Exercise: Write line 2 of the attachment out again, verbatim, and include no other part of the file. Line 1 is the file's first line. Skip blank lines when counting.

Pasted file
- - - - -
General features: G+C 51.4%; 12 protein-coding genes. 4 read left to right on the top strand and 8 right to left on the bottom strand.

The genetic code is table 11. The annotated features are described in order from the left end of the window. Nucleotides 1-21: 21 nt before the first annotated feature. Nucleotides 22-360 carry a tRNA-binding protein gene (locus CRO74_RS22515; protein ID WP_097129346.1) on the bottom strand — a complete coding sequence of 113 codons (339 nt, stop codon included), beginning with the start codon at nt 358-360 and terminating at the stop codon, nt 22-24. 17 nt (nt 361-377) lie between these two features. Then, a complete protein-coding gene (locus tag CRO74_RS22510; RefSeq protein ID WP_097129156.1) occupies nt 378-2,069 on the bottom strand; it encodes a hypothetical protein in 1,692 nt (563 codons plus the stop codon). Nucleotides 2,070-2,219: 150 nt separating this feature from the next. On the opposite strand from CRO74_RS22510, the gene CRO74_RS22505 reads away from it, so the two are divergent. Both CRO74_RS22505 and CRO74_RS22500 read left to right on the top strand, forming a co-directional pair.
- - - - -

The genetic code is table 11. The annotated features are described in order from the left end of the window. Nucleotides 1-21: 21 nt before the first annotated feature. Nucleotides 22-360 carry a tRNA-binding protein gene (locus CRO74_RS22515; protein ID WP_097129346.1) on the bottom strand — a complete coding sequence of 113 codons (339 nt, stop codon included), beginning with the start codon at nt 358-360 and terminating at the stop codon, nt 22-24. 17 nt (nt 361-377) lie between these two features. Then, a complete protein-coding gene (locus tag CRO74_RS22510; RefSeq protein ID WP_097129156.1) occupies nt 378-2,069 on the bottom strand; it encodes a hypothetical protein in 1,692 nt (563 codons plus the stop codon). Nucleotides 2,070-2,219: 150 nt separating this feature from the next. On the opposite strand from CRO74_RS22510, the gene CRO74_RS22505 reads away from it, so the two are divergent. Both CRO74_RS22505 and CRO74_RS22500 read left to right on the top strand, forming a co-directional pair.